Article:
YOU ARE HERE: LAT HomeCollections


U.S. Women Finally Hit Wall as Russians Knock Blocks Off


SYDNEY, Australia — Almost to the end, they believed they could do it again, that they could pull out another match they weren't supposed to win and continue to make a mockery of the rankings that had placed them 10th in the world.

But the U.S. women's volleyball team finally ran out of surprises Thursday in the semifinals against a tall, powerful Russian team. After staving off two match points in the fourth game, the U.S. could find no more weaknesses to exploit, and Russia put away a 25-15, 23-25, 25-15, 26-28, 15-8 victory before a lively crowd of 9,031 in the Sydney Entertainment Center.

Russia will face two-time defending champion Cuba for the gold medal Saturday, preceded by the bronze-medal game between the U.S. and Brazil. Russia defeated Cuba in Group B preliminary-round play, and the U.S. lost its preliminary-round Group A match to Brazil in four games. A bronze medal would be the best showing by the U.S. since the 1992 Barcelona Games.

"I'm so proud of this team," opposite hitter Kerri Walsh said. "No one expected us to be here. We fought hard, and it's not over yet. We have one more match to play and we're going to play hard.

"The Russians are a great team. They're coached very well and they're tough. They don't make mistakes."

After a rocky first game in which they had difficulty adjusting to the Russians' style, the U.S. players improved their passing game and began to successfully run some set plays in the second game. They trailed early in that game but pulled ahead thanks to some good blocking and won the game when Heather Bown blocked a shot by Evgenia Artamonova.

Russia dominated the third game and appeared poised to roll in the fourth, taking a 12-6 lead. But the U.S. responded again, surviving one match point when Bown hit a winner and another when Artamonova served into the net. A cross-court hit by Tara Cross-Battle and a winner by Logan Tom gave the U.S. the game--and a bit of momentum.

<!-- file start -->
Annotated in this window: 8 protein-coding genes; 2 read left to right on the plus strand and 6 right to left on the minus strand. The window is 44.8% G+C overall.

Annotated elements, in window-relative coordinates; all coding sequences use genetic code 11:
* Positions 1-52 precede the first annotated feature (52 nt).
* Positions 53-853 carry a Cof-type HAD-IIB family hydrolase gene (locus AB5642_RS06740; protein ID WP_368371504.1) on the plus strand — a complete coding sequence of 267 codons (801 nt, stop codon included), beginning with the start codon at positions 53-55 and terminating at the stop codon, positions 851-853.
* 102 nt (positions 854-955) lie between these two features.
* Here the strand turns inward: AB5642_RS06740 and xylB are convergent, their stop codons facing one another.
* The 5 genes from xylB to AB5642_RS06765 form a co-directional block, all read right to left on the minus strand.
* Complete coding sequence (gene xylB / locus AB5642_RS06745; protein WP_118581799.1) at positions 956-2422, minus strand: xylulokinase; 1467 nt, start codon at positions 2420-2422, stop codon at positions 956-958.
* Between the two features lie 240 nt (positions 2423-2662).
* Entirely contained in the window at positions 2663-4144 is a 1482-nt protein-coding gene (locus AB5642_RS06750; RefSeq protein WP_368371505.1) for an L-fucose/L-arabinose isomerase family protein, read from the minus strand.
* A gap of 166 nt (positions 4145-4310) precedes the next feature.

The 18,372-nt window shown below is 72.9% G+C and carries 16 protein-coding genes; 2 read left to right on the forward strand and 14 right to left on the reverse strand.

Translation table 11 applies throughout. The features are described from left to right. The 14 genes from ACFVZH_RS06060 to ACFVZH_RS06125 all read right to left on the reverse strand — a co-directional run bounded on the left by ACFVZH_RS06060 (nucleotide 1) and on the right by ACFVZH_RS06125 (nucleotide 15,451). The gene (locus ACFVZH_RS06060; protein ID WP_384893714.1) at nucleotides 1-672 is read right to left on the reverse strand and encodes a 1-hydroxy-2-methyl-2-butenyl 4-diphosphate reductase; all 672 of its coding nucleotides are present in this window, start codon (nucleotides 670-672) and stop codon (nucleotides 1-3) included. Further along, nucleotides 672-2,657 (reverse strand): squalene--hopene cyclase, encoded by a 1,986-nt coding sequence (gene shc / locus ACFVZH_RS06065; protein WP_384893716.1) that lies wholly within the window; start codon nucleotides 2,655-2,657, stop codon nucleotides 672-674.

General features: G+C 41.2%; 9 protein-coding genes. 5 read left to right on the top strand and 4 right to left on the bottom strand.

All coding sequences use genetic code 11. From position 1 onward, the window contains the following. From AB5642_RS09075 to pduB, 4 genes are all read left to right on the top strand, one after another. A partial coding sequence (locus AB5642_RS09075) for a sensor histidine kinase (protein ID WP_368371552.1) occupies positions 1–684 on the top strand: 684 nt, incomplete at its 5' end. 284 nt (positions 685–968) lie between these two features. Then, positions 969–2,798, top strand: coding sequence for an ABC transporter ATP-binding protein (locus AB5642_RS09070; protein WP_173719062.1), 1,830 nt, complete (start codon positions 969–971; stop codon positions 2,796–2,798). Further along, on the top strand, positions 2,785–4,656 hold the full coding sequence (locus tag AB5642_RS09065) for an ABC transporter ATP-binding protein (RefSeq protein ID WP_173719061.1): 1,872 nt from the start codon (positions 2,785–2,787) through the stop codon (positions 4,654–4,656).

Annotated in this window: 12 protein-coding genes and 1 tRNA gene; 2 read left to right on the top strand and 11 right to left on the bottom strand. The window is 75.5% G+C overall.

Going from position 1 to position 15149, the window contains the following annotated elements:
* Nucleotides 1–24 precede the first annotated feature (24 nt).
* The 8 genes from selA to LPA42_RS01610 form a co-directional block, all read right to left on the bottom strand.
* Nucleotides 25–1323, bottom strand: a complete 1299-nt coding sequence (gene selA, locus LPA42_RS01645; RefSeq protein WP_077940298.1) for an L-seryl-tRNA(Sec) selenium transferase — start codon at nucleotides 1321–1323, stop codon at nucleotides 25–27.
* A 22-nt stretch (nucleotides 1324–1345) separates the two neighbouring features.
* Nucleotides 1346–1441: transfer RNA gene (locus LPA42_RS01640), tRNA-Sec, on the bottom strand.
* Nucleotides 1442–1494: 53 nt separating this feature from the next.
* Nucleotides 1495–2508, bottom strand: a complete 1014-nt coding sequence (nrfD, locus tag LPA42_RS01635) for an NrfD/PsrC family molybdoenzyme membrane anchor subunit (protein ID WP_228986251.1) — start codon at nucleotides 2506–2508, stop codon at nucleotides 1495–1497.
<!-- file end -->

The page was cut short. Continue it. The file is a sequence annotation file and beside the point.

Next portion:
"We realized the game was on the line and we gave it our all, which is what Team USA is known for, and we came out with a victory in the fourth game," said middle blocker Danielle Scott, who led the U.S. with 16 kills, four blocks and one ace.

Said Tom: "There wasn't really a big difference tonight. It feels like we're right there with them. We just wanted to go out and win. The only thing we had to prove is to ourselves."

But the Russians proved too formidable as the fifth game progressed.

The U.S. was leading, 7-6, until Elena Godina and Lioubov Chachkova seized control and helped Russia score six consecutive points. Outside hitters Artamonova, Chachkova and Godina were exceptional: Their average height is more than 6 feet 3, and all three used that to their utmost advantage Thursday. Godina, the tallest of the trio at 6-4, led her team with 28 kills, and Artamonova had a team-high six blocks.

"They just put up a wall," U.S. Coach Mick Haley said. "It's pretty obvious they use their size very well, because they use that high set and very high velocity, which causes our block a little more problems. Coming into this match we were one of the top blocking teams. They also turn around and block us.

"I thought we did some good things against their blocks. Then they use their height and size on jump serves. They're very intelligent in how they use their size."

Although merely getting this far could be considered a moral victory, U.S. players were not appeased in defeat.

"We came expecting to win a medal, and once we won the quarterfinal [against South Korea], we expected to win a gold medal," said Cross-Battle, the oldest U.S. player at 32 and a two-time Olympian. "We're very disappointed we lost today, but we still have a chance to win bronze, and we will try hard to do that. . . .

"Our team believed that even though we were ranked 10th we could win a medal. From the beginning of the Grand Prix until now, we improved more and more. A lot of people didn't think we could get this far, but we did. We will regroup for Brazil and go for the bronze Saturday."

Winning a bronze against Brazil, Scott said, would be a noteworthy achievement for a team that few expected to have such an opportunity. "I think it would be awesome for volleyball," she said. "It's a medal. It's top three. It should be a good match."

Los Angeles Times Articles